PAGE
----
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How To Cope With Negative Reaction From Others On Your Mental Illness?

How to cope with negative reaction from others on your mental illness?

Coping up with negative reaction from others

Mental illness

Photo by Nathan Cowley from Pexels

Despite the recent positive representation of mental health in the news and campaigns such as Every Mind Matters, there is still much stigma associated with mental illness. 

If you have a mental health challenge, the last thing you need to cope with is negative reactions from other people. This kind of response often goes beyond the traditional ‘pull yourself together’ comment by a family member or friend or the all too common reaction that your mental health issue is somehow your fault. 

Is It Your Fault People React This Way?

The answer to this is simple, and it’s: No

You are not responsible for the reaction someone has to your mental illness. In most circumstances, unfortunately, it’s not the fault of the person who has an adverse reaction either. There can be a range of different reasons why someone has difficulty understanding or coping with your mental health challenges. It might just be a lack of understanding, or they have trouble facing difficult problems such as this. Assigning blame to the person who has a negative reaction, unfortunately, doesn’t generally help either. 

Why Some People Show Negative Reactions to Mental Illness

For many people, mental illness is a big unknown. It’s not like cancer or a heart condition where you can immediately understand what it is. People can often show negative reactions to mental illness simply because they are unsure of what to do next or how to provide support.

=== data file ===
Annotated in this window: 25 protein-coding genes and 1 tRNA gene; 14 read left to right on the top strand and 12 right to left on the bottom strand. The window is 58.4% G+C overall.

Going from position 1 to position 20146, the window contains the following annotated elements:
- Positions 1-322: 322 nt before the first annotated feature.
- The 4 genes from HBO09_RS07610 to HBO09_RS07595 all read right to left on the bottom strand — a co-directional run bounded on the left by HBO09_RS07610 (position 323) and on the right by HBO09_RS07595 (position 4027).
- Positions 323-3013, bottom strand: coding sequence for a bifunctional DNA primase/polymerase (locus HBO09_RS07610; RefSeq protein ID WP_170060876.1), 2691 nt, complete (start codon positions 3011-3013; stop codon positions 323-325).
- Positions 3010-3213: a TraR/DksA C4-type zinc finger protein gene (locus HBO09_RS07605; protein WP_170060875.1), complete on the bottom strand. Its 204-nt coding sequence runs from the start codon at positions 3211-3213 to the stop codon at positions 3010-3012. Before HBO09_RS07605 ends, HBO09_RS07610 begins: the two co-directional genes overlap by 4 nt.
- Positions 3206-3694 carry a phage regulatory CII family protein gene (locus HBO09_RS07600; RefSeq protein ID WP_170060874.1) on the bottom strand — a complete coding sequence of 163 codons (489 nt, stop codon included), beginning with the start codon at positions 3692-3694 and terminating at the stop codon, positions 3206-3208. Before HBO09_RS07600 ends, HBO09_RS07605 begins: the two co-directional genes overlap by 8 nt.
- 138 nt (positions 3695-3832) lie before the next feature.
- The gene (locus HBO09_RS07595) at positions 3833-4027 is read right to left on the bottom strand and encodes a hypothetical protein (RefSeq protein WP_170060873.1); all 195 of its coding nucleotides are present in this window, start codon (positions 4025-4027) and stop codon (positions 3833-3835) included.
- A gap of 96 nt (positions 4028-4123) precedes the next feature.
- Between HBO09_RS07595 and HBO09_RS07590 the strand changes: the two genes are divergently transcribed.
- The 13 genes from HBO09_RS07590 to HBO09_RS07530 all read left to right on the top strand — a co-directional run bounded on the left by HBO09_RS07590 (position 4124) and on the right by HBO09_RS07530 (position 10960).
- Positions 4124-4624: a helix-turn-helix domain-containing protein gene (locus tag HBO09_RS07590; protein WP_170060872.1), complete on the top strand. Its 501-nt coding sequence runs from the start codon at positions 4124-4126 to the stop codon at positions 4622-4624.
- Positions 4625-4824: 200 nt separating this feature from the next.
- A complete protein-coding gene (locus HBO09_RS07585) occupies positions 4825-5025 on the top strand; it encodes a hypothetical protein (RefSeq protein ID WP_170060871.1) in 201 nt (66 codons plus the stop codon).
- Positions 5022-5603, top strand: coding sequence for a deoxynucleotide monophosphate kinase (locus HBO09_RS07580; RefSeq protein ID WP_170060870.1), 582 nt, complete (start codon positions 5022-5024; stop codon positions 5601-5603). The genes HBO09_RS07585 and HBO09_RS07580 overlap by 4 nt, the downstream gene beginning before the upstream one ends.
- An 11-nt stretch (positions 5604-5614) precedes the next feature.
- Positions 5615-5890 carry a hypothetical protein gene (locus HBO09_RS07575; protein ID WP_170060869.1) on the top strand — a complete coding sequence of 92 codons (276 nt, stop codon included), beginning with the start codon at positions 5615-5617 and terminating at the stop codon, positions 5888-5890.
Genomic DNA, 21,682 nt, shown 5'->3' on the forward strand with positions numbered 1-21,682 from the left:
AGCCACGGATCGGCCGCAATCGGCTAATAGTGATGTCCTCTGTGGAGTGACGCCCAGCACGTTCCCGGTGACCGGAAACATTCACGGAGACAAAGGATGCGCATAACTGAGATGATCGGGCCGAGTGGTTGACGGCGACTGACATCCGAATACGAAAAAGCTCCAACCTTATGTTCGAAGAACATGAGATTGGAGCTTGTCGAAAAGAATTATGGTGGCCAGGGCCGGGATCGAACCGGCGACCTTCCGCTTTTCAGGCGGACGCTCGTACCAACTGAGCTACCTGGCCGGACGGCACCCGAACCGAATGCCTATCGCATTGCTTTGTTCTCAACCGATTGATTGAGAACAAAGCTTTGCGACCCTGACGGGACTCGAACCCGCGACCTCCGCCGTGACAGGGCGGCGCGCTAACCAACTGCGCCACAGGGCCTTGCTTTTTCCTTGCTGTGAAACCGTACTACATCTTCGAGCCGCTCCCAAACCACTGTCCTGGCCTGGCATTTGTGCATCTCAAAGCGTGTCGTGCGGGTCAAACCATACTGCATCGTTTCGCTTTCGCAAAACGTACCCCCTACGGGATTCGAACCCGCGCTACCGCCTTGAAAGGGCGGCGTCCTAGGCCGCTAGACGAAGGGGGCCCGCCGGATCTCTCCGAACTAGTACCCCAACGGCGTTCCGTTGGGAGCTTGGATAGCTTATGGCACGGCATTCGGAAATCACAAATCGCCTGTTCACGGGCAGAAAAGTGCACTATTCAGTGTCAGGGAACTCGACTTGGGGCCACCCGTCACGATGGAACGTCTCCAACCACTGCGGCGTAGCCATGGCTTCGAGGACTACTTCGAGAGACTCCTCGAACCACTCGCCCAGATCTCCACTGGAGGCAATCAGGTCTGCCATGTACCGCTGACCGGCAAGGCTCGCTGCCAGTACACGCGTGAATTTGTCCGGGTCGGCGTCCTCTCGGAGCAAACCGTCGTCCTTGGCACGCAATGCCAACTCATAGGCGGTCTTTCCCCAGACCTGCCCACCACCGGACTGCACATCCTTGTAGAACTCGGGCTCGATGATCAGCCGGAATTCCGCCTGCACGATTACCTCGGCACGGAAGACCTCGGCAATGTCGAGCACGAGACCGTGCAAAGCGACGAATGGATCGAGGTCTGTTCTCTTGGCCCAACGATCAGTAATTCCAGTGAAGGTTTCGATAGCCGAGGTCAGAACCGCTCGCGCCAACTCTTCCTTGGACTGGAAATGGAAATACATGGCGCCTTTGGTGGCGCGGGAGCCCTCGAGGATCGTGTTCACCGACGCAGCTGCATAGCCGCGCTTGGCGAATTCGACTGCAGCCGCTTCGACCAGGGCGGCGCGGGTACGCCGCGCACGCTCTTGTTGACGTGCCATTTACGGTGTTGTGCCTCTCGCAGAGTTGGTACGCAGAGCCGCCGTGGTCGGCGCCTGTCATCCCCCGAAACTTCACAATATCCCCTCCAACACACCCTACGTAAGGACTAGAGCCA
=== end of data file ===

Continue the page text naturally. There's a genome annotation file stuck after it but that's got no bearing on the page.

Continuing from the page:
They might be frightened and not particularly confident. They may even have had mental health issues themselves but don’t want to get involved again because it brings back too many bad memories. 

Some people are just ill-informed. They conflate depression with feeling down. They see anxiety issues as a sign of weakness. 

Mental health can be a really difficult thing to address, and it’s often much easier to turn away rather than try to help. In some cases, if a mental health problem is persistent, as many are, the person can lose patience or get tired of having this problem ‘on their plate.’ 

What to do if You Have a Negative Reaction

There’s no doubt a negative reaction, whatever it’s the reason for existing, is likely to have a huge impact on someone with mental illness. It’s almost the last thing you want to deal with when you are also struggling to cope with the emotional and physical impact of your condition. 

So what can you do? 

The first thing is not to take it personally. That can be a hard thing to do if you are struggling with a problem such as depression or anxiety or any other mental health challenge. 

It can also be tiring explaining yourself or your condition to people. While they will usually understand the pain that comes with a broken bone or a heart problem, they can be less comfortable with a mental health issue that, for example, stops you going out in public or leaves your sat on the sofa unable to cope with life. Almost all people with mental health challenges will come across individuals who are negative and unsupportive. For you, this could be a person at work, a boss, a family member, or simply a friend. Unfortunately, you can’t expect everyone to support you and be understanding. 

It’s important to surround yourself, however, with people who do understand what you are going through. That’s why support groups are so essential in coping with mental health problems. Especially if the negative response is coming from someone close to you, it’s vital that you have that support group, however big or small, behind you. It can help you find solutions and better handle that negative reaction so that it doesn’t impact your illness and give you some positive tools to cope. 

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